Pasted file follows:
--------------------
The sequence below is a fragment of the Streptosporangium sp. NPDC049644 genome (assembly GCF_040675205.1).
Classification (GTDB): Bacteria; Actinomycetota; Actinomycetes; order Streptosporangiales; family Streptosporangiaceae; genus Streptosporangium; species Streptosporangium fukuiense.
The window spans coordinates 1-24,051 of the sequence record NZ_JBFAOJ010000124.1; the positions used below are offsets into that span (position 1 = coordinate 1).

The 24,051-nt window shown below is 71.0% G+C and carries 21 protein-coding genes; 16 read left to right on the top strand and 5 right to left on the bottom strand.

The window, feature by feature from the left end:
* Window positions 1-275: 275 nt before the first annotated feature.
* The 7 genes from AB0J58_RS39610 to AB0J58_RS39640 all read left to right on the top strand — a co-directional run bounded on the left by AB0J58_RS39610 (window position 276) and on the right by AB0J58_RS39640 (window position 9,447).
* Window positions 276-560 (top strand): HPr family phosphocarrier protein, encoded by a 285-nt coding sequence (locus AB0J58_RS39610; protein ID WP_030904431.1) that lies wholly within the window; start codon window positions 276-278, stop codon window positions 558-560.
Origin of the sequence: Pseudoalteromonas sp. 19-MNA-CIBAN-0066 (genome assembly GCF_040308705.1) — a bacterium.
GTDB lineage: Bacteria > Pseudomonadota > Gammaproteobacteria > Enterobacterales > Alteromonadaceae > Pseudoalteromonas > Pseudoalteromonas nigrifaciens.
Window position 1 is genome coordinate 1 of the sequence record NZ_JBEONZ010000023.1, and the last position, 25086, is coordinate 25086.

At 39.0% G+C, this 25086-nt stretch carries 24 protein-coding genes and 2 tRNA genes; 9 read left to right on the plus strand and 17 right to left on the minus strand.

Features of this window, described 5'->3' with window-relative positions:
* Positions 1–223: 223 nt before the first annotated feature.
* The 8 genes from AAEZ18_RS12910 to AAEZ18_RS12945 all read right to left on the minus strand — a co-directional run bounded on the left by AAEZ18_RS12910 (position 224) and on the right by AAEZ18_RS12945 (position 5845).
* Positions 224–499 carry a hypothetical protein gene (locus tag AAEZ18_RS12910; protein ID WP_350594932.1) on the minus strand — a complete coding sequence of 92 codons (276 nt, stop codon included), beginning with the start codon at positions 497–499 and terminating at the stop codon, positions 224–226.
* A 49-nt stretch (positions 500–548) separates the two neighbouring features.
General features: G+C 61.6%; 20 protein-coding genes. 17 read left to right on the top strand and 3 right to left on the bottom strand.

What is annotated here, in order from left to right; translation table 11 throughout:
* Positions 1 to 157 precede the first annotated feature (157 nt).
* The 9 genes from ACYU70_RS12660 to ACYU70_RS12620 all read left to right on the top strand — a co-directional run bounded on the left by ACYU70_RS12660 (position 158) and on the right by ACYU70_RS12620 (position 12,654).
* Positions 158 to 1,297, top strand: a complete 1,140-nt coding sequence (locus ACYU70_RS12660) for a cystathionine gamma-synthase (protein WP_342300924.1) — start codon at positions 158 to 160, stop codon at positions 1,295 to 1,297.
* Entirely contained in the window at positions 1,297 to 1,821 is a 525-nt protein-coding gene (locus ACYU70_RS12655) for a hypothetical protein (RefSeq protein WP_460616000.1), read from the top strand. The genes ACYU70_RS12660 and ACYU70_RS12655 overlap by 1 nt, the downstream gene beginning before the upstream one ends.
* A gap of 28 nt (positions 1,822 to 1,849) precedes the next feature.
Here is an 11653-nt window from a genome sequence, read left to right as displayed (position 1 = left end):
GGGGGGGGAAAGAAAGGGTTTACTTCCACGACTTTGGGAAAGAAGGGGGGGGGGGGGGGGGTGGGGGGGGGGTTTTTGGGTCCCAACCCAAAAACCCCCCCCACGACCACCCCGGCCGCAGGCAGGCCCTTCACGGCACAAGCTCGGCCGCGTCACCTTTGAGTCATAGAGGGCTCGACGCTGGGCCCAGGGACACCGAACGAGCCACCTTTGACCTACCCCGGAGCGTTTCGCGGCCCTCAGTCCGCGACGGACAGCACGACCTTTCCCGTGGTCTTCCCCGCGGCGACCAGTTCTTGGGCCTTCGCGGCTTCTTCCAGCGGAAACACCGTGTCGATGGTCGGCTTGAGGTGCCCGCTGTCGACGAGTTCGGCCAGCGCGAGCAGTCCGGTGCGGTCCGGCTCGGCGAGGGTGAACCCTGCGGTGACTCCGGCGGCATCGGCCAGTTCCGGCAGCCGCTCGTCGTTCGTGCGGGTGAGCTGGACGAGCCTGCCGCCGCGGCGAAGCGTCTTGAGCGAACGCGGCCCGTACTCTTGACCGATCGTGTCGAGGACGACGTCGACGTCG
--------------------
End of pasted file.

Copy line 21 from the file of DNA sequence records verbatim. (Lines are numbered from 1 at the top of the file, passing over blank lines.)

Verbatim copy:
* The 9 genes from ACYU70_RS12660 to ACYU70_RS12620 all read left to right on the top strand — a co-directional run bounded on the left by ACYU70_RS12660 (position 158) and on the right by ACYU70_RS12620 (position 12,654).